Shocking scenes emerge in country ravaged by virus

Tom Flanagan
News Reporter

Alarming photos from South America’s worst hit country reveal the daunting challenge its government faces in its bid to curtail the rapid spread of coronavirus.

While Brazil’s President Jair Bolsonaro has now pushed forward and begun to ease certain restrictions, its number of cases and deaths continue to soar.

Desperate to rescue its dwindling economy, Mr Bolsonaro has urged people to begin returning to a sense of normality to their lives and get people back to work.

Yet such an instruction from the government has led to growing crowds in its major cities with social distancing almost non-existent.

Commuters at Luz station in Sao Paulo congregated together on Monday. Source: Getty

Images from Sao Paulo’s Luz Station show hundreds disembarking trains and congregating closely on platforms as they wait to exit the station.

The city has expanded its vehicle rotation amid the pandemic in a bid to increase social isolation, only allowing cars with registrations ending with even numbers to travel on even days of the month, and vice versa for odd numbers.

This has led to an increase in public transport use over the last couple of days and while all passengers are required to wear masks while using trains and buses, experts have previously warned such protection is no substitute for social distancing when trying to stop the spread of COVID-19.

Brazilian President Jair Bolsonaro on Monday declared gyms and hair salons as essential services that can stay open through the new coronavirus outbreak, easing measures to control the disease.

Passengers gather close together waiting to use the station's escalator. Source: Getty

Brazil has now registered a total of 168,331 confirmed cases of the virus and is closing in on the number of cases recorded in Germany and France, where the outbreak has been slowing.

To date, Brazil has confirmed 11,519 deaths due to the disease.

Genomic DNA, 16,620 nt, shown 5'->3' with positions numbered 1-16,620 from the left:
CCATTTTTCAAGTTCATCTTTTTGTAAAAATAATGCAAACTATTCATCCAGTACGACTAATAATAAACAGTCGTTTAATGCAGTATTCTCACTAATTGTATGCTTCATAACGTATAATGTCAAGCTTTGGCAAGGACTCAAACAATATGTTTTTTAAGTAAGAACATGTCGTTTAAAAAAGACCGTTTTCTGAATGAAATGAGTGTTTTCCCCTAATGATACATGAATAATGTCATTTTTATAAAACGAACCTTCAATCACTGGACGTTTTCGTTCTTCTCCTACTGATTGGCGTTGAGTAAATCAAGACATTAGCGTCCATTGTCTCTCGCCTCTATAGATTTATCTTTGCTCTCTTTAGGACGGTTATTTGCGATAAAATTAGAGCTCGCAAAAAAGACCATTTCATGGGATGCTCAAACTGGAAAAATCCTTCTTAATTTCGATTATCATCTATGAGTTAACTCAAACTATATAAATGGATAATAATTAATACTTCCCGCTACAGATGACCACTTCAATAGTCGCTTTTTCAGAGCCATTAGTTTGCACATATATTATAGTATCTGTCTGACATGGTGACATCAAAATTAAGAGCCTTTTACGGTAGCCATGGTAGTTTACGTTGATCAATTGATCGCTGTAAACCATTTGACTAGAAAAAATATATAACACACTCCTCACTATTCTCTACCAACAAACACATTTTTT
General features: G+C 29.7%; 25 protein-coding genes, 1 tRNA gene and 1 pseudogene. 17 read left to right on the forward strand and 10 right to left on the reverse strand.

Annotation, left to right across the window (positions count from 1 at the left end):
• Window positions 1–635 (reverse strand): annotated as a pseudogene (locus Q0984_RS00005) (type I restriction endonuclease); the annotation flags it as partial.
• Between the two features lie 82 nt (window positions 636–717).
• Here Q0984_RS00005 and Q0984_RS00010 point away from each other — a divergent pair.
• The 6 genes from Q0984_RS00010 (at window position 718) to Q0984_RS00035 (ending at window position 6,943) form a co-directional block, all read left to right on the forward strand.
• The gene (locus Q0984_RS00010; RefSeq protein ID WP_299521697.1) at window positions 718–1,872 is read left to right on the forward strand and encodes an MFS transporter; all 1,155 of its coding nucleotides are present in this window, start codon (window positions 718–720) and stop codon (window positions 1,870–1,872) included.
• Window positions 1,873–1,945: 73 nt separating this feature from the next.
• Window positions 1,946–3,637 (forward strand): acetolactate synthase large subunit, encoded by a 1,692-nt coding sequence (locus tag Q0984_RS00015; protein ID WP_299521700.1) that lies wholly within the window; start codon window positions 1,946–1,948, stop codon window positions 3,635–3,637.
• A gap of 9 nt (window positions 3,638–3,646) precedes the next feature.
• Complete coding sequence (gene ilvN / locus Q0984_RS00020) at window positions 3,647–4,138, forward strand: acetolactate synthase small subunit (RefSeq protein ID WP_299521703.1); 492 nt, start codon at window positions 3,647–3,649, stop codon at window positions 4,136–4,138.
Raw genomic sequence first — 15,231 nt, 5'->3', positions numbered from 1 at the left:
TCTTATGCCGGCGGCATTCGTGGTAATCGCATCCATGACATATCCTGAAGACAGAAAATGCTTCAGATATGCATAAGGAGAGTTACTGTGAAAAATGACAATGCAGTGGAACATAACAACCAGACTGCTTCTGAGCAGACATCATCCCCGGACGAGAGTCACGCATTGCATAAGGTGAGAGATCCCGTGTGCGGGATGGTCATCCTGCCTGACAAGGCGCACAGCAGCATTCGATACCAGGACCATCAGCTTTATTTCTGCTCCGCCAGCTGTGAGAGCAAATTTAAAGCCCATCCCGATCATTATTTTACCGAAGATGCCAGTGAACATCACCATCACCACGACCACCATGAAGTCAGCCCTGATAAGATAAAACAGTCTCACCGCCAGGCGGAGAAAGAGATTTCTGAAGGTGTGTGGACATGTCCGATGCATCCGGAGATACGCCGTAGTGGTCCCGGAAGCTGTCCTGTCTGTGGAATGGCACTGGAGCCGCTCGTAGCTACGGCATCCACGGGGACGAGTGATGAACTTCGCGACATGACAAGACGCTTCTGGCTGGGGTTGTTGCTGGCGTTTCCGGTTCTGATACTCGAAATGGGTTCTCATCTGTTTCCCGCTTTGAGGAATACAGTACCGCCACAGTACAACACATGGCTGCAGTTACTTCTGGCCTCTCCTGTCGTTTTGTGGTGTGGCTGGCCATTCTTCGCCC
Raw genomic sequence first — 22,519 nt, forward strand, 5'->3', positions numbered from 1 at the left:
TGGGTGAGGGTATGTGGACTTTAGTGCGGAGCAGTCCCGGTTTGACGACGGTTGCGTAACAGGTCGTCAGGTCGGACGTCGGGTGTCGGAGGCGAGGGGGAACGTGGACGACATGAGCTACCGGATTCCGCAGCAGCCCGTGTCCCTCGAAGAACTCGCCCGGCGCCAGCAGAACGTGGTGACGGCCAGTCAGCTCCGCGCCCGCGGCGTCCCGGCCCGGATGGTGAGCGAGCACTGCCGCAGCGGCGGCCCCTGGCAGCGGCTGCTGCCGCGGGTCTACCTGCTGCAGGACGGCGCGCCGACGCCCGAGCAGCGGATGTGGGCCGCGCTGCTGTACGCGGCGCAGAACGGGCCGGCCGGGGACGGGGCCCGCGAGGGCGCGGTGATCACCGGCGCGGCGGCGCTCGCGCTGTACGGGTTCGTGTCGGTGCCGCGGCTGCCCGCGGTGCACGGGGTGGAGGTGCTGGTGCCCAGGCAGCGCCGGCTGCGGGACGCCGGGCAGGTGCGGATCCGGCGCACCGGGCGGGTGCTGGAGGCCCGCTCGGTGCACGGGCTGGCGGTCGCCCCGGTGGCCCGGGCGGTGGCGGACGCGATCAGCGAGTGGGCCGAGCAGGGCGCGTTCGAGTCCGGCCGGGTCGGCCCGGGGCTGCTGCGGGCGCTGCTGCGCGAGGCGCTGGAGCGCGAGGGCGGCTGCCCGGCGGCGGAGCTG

President clashes with local governments

The president has argued that state and municipal governments have gone overboard in social isolation measures to restrict the disease's spread and that it is overly damaging to the economy.

"The question of life has to be taken in parallel with jobs," Mr Bolsonaro told reporters outside his official residence.

"Without the economy there is no life, there are no doctors, there are no hospital supplies."

Mr Bolsonaro's latest decree allowing more establishments to stay open comes as Brazil registered 5,632 new coronavirus cases on Monday and 396 deaths from the disease, according to the Health Ministry.

After initially decreeing that establishments such as pharmacies and grocery stores were essential, Mr Bolsonaro later expanded that list to include lotteries and churches.

This third decree expands the list of essential business further, also extending it to industrial production and civil construction, with Bolsonaro promising even more easing to come.

Health Minister Nelson Teich told a briefing on Monday that the ministry had not been consulted about the president's decision to allow gyms and beauty salons to reopen.

The ministry also said in a statement that it had issued guidelines to state and municipal authorities on the range of social distancing standards, from strict to loose, saying the ultimate decisions rests with local governments.

"It is local health authorities' responsibility to adopt or loosen non-pharmalogical measures," it said.

Global automaker Fiat Chrysler on Monday said it was gradually restarting production at three factories in Brazil, with more than half of its roughly 10,000 employees in the country already returning to work.

The plants had been halted for 48 days, Fiat Chrysler said in a statement. The first task was to train employees on new health precautions, it said.

With Reuters

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